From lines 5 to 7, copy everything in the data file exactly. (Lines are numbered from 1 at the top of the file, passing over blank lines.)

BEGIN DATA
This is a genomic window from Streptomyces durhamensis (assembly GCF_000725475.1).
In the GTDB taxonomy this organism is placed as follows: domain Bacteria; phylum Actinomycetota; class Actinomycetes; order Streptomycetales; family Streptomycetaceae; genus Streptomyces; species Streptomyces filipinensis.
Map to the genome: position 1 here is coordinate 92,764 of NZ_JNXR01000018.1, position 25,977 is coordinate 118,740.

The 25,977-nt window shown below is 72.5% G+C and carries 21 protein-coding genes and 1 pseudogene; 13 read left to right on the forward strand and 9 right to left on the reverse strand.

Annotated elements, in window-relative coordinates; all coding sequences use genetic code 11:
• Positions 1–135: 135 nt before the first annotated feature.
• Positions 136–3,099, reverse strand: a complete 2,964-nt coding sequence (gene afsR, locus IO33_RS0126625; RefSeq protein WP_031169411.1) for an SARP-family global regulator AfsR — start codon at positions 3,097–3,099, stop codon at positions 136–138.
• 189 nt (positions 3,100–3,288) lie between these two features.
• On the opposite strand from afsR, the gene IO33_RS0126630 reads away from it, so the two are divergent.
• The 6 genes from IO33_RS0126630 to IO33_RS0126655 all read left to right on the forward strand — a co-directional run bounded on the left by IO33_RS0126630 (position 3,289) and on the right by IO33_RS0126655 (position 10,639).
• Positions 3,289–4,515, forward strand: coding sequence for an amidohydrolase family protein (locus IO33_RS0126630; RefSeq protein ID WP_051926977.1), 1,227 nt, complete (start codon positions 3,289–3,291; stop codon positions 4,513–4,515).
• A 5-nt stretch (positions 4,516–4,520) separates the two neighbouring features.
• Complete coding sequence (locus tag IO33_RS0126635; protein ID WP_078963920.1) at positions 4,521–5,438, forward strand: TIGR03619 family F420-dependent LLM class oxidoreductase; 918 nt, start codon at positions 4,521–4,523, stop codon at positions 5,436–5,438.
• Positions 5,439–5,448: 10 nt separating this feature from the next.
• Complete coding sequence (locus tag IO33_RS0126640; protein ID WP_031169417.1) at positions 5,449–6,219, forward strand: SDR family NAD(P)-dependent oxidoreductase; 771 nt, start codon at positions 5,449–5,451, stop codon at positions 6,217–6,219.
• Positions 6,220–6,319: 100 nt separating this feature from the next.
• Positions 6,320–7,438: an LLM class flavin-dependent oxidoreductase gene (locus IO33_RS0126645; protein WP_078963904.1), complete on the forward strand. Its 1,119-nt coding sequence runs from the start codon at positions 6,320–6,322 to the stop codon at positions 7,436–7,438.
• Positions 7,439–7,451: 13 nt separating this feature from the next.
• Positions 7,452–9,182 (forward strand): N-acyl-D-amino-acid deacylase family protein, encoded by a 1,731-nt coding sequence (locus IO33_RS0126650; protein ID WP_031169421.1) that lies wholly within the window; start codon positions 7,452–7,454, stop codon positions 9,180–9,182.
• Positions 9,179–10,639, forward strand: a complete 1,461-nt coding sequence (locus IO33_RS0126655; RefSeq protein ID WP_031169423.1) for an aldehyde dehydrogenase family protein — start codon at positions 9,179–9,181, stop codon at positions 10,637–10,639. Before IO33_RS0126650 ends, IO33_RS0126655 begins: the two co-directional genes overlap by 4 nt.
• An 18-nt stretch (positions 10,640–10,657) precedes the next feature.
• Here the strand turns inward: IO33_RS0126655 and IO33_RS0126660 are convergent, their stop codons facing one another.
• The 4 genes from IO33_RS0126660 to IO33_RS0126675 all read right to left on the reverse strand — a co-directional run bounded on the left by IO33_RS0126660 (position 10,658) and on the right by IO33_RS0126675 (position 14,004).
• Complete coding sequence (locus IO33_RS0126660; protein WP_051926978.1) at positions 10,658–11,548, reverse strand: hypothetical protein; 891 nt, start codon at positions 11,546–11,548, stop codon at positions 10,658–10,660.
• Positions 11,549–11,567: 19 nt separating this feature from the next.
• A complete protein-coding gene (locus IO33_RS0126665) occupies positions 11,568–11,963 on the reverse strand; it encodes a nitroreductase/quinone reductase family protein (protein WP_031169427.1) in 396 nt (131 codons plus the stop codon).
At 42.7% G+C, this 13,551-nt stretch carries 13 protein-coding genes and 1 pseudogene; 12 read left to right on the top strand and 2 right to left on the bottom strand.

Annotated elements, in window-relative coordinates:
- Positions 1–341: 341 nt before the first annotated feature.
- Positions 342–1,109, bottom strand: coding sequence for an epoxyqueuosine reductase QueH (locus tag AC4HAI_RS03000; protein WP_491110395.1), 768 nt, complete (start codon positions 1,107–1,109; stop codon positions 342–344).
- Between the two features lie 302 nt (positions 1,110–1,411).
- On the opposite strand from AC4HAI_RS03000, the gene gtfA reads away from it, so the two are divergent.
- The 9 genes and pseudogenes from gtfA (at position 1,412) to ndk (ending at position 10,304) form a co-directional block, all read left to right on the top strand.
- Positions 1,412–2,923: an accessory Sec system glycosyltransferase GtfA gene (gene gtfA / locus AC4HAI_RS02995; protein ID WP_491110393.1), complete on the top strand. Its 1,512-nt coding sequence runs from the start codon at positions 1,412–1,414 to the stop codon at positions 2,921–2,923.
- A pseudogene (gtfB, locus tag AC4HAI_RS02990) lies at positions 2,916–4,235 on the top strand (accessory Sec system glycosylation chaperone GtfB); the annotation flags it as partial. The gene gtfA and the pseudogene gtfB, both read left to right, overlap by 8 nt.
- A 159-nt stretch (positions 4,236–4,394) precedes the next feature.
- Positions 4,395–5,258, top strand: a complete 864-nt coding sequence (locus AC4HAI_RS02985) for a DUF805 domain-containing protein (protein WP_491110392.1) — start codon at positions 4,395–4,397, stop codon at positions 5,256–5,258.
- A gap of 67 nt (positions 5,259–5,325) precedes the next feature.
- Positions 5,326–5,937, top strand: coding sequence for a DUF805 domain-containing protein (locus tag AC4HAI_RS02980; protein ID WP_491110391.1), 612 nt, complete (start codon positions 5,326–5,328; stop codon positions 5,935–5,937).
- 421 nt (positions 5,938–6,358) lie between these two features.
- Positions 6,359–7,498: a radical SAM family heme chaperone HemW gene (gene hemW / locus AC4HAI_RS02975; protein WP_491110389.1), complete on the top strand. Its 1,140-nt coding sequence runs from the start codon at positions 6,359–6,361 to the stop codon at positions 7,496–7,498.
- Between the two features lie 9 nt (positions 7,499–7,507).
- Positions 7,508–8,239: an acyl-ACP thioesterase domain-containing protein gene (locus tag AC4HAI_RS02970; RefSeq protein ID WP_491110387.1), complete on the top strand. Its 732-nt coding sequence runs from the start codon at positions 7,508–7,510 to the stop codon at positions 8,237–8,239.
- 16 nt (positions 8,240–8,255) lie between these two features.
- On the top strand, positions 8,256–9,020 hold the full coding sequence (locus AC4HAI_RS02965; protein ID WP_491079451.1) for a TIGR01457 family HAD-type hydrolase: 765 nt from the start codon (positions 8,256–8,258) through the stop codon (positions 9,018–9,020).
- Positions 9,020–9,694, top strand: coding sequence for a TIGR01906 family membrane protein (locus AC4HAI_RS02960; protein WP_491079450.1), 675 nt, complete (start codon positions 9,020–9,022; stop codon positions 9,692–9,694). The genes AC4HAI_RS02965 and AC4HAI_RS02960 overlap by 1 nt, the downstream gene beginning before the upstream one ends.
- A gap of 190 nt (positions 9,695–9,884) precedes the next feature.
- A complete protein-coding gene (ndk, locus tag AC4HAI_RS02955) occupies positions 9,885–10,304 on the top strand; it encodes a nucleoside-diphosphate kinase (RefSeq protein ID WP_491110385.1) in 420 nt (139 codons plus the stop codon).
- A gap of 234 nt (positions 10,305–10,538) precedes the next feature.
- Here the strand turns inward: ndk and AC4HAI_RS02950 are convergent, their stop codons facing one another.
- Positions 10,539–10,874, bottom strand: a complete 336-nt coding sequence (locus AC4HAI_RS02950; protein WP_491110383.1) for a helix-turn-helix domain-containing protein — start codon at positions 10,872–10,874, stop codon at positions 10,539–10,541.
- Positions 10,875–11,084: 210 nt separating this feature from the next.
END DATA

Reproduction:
Annotated elements, in window-relative coordinates; all coding sequences use genetic code 11:
• Positions 1–135: 135 nt before the first annotated feature.
• Positions 136–3,099, reverse strand: a complete 2,964-nt coding sequence (gene afsR, locus IO33_RS0126625; RefSeq protein WP_031169411.1) for an SARP-family global regulator AfsR — start codon at positions 3,097–3,099, stop codon at positions 136–138.